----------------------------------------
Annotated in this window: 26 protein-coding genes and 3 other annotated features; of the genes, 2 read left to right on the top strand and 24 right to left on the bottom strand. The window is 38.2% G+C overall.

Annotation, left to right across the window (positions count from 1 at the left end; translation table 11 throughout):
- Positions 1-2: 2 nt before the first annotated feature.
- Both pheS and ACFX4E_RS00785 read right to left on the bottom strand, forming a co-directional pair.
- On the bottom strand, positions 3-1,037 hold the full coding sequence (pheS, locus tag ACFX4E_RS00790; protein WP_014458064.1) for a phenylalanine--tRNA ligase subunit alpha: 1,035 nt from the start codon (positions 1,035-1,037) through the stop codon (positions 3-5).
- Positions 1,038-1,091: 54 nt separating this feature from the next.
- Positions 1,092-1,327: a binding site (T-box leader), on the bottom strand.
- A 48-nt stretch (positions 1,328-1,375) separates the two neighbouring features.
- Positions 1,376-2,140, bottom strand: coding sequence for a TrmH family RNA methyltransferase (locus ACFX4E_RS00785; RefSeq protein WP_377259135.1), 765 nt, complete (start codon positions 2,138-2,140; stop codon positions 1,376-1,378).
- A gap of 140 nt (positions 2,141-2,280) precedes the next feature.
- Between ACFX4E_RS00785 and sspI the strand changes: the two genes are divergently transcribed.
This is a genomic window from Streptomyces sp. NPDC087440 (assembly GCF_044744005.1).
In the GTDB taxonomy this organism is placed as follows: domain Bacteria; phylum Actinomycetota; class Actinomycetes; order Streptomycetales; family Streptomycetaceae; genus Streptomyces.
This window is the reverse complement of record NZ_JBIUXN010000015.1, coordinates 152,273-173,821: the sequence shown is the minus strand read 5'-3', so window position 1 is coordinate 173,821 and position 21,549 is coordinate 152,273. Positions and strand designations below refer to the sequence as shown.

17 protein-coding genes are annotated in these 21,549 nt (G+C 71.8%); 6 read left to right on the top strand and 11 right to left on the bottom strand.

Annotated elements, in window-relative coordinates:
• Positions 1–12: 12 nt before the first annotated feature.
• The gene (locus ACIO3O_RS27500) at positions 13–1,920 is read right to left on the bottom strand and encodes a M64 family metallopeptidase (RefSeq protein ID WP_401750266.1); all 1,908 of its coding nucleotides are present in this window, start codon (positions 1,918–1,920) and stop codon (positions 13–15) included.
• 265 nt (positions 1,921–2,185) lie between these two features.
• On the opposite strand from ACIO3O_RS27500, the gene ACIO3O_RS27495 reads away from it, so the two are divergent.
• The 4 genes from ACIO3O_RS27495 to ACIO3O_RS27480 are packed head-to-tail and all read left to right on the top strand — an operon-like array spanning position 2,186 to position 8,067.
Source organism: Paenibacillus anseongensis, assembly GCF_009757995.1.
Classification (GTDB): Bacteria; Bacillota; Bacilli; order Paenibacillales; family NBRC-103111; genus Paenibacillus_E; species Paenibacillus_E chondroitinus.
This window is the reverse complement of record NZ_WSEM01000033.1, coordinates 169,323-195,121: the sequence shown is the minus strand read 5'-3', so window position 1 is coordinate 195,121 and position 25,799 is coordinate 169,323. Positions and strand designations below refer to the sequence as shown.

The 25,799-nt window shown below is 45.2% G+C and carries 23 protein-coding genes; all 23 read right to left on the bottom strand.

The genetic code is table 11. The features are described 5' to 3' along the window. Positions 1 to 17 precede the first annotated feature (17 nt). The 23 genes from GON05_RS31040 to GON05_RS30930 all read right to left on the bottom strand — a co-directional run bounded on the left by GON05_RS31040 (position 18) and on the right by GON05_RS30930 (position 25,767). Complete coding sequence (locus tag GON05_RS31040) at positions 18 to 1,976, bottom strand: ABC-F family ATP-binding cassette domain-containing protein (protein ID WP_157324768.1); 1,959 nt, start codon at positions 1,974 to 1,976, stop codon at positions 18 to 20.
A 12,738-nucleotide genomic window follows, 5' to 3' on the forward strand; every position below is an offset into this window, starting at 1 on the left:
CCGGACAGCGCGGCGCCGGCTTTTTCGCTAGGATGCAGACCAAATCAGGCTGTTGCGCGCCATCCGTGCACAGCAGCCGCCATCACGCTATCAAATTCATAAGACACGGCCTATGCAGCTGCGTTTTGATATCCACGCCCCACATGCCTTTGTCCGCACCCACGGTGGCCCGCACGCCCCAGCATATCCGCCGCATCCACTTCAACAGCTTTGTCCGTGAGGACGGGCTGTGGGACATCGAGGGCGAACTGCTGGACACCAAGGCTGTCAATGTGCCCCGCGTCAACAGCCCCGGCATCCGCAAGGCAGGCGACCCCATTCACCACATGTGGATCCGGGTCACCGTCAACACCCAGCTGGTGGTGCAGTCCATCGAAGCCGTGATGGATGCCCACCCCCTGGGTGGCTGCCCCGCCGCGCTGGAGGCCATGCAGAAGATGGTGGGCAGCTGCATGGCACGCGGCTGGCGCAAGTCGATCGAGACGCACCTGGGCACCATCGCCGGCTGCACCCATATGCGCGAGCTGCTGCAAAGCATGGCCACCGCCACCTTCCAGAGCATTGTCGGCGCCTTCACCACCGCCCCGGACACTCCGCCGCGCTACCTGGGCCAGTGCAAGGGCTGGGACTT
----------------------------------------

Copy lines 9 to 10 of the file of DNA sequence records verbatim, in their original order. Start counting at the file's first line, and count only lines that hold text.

- Positions 1,376-2,140, bottom strand: coding sequence for a TrmH family RNA methyltransferase (locus ACFX4E_RS00785; RefSeq protein WP_377259135.1), 765 nt, complete (start codon positions 2,138-2,140; stop codon positions 1,376-1,378).
- A gap of 140 nt (positions 2,141-2,280) precedes the next feature.